Meet the Animals at the Altamont Fair

Enterprise file photo — Saranac Hale Spencer

Who’s got your goat? Suburbanites and city dwellers flock to the fair barns to see the animals that have become a rarity. All week long, farmers and 4-H kids will be showcasing their best.

ALTAMONT —Though the Altamont Fair has long been a place to showcase agricultural achievements, more and more it’s also where people share their intimate connections to the living world with others.

The tri-county fair will be open for its 120th year from Aug. 8 to 13 at its grounds in the village of Altamont. Coordinators have been making a concerted effort in recent years to promote environmental and agricultural education, in tribute to the event’s core values and historical roots.

Last year, planners designated a “Green” theme and this year they are hoping to encourage more first-person interactions among animals, farmers, and visitors through such events as “Meet the Animals,” which features demonstrations under the Agricultural Tent.

Like nearly all other rural fairs, the Altamont Fair was founded on the idea of promoting and encouraging better agriculture. Fairs offered local farmers a prestigious community event to show off their best crops, stock, and equipment.

The Capital Region in 1893, when the first Altamont Fair was held, was a community familiar with, and rooted in, agricultural. Nationwide at the time, far more people lived in rural settings than in cities.

“We can go out and hire more entertainment but we don’t need to be Great Escape; we can’t. We need to keep in mind is we’re still an agricultural fair,” said Marie McMillen, the fair’s manager. She explained that one of the Altamont Fair’s first buildings, constructed in 1893, was the Fine Arts and Applied Science Building. At the time, farmers used the building to showcase their best producing cows and livestock, their newest developed seed varieties and the fruits of their harvest.

They compared wooden tools and equipment to the newer, more expensive, steel ones. The building still stands and will be showcasing agricultural events this year.

Though these agricultural traditions have remained a steady part of the fair over the decades, a lot of other things have changed. To newer generations, the fair has different meaning.

Most Americans now live in cities or suburbs, and many people have limited access and knowledge about daily farming practices and animals, far less than their historical predecessors. Some rural growers worry this lack of modern knowledge may lead to a lack of appreciation or understanding of how farming works.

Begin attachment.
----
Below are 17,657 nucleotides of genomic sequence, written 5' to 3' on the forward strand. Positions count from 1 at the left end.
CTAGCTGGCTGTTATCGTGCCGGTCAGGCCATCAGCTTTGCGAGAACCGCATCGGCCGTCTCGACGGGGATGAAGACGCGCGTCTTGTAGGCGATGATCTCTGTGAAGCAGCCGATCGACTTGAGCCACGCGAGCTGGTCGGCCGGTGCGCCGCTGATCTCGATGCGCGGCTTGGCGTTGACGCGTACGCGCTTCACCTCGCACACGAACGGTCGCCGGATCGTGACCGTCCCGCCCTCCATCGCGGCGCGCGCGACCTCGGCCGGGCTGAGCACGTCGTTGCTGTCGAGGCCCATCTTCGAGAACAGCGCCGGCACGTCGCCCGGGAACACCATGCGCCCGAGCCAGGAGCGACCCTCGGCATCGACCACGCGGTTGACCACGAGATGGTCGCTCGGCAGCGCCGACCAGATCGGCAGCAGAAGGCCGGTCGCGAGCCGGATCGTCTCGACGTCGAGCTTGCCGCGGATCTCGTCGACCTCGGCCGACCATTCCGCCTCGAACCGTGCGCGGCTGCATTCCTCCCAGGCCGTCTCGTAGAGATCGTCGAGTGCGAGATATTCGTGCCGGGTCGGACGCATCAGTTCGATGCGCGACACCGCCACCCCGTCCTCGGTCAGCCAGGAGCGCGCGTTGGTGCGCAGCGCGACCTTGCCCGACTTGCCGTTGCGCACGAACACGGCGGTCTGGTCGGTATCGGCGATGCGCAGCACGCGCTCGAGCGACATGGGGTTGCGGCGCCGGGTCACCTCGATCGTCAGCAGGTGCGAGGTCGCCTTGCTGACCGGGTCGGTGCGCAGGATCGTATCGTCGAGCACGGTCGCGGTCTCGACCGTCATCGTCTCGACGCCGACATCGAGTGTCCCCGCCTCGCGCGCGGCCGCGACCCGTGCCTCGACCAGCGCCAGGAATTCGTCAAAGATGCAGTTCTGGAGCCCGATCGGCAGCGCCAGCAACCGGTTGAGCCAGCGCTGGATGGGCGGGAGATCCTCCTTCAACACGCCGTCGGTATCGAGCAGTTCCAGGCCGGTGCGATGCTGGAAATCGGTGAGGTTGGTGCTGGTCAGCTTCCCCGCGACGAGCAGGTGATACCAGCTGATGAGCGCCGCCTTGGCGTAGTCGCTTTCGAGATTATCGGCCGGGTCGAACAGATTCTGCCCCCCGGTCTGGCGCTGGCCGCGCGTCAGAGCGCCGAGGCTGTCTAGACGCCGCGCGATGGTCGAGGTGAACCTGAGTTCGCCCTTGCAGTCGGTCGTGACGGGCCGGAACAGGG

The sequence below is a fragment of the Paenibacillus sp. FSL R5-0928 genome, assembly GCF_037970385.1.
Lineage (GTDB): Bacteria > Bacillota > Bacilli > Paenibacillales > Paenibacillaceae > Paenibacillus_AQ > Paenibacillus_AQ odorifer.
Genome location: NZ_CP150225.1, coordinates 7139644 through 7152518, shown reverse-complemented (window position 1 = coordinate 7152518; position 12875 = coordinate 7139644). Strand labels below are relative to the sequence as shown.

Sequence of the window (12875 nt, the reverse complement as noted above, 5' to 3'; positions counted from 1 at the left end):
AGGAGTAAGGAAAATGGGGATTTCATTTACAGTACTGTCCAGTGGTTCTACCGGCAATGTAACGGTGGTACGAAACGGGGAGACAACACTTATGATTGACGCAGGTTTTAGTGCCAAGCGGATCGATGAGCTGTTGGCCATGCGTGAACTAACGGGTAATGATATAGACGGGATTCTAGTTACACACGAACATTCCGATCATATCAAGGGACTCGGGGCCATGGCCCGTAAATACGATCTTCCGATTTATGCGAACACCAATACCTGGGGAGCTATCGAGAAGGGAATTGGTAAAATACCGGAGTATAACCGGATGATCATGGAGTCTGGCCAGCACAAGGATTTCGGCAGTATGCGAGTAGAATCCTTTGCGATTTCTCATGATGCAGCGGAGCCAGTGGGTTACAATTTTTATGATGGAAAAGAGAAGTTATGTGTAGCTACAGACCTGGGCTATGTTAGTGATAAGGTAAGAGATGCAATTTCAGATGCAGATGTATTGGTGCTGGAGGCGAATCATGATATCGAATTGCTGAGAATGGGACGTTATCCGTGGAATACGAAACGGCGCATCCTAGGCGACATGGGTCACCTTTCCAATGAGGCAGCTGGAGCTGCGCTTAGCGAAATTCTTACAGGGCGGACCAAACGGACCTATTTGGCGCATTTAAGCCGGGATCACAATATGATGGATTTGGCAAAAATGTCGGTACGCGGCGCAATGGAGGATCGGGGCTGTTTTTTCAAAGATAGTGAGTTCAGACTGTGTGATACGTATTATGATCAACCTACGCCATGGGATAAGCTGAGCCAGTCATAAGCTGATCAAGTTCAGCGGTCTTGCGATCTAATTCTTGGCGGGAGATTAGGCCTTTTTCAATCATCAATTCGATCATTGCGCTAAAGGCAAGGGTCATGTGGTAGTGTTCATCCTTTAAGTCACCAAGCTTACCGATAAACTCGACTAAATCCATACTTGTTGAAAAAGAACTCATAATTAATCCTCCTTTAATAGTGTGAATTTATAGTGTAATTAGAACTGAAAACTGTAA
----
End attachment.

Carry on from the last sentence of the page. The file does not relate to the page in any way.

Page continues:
“For a number of reasons, people’s impressions of farming may be skewed. Some might think the animals are mistreated but it’s anything but the truth. Farmers are stewards of animals,” said Altamont Fair board director, Tom Della Rocco. “Farmers know that happy stock— well cared for stock, will be healthier, easier to handle, and they produce more.”

“Only about two percent of today’s population live on farms,” said Della Rocco. “A lot of Americans that don't have animals don’t know how they’re maintained and cared for, but everybody who eats eggs or drinks milk is connected to it.”

In modern context fairs have become a place where many people are introduced to agriculture and to animals and those who care for them.

Some of the Meet the Animals programming includes: poultry housing, dog agility shows, Goat Promotion, Guess the Animal Weights, The Buzz About Bees, Best Fleece on a Hoof, Learn to Milk a Goat, Veggie Races, Crowing Contests, Meet the Oxen, and Meet the Alpacas.

The Agricultural Tent will have demonstrations from 12:30 to at least 6 p.m., most days, with new and different shows occurring every half or full hour.

“When polled, I think the most common reason families gave for going to the fair was to “see the animals,” said Della Rocco.

Many of the shows involve demonstrations with interesting facts and have animals present for the visitors to meet. “We started the event a few years ago as an Ag awareness tent. Now as Meet the Animals, it has proved very popular,” said Della Rocco.

One of the fair’s most popular agricultural events, Guess the Animal Weights will take place beneath the tent, said McMillen. “People and kids just love it; it’s a lot of fun,” she said.

“There are all kinds of animals, from pigs to horses; there’s a bunch of different livestock variety. It’s hard for some to imagine. We get people guessing the three-pound rooster weighs 15 pounds,” recalled Della Rocco.

Della Rocco has been coming to the fair since he was a kid and performs The Buzz About Bees show. He’s kept bees since he was a teenager, picking up the hobby from his grandfather. “As a bee keeper, basically, I try to provide the visitors with a little bit of information and how important the honey bee is for agriculture– they pollinate 25 percent of all plants we use for agriculture. We also get honey and beeswax from them,” said Della Rocco. “You talk about how many bees live in a hive and all different aspects of honey bees, how they are beneficial to agriculture, and everything like that. It’s a fascinating thing.”

Though visitors can’t put their hands on the bees, they can examine their hives and the equipment beekeepers use. Della Rocco used to bring a glass container of bees to the show, but high temperatures in recent years have made the display deadly to the insects. 

Though Della Rocco’s presentation may focus on bees, he said other demonstration would involve cows, horses, sheep, rabbits, chickens, hogs, and other animals and would be presented by people very enthusiastic about their animals. “A lot of these programs give a visitor a first experience, a first-hand knowledge not only with the animal but how they are cared for,” said Della Rocco.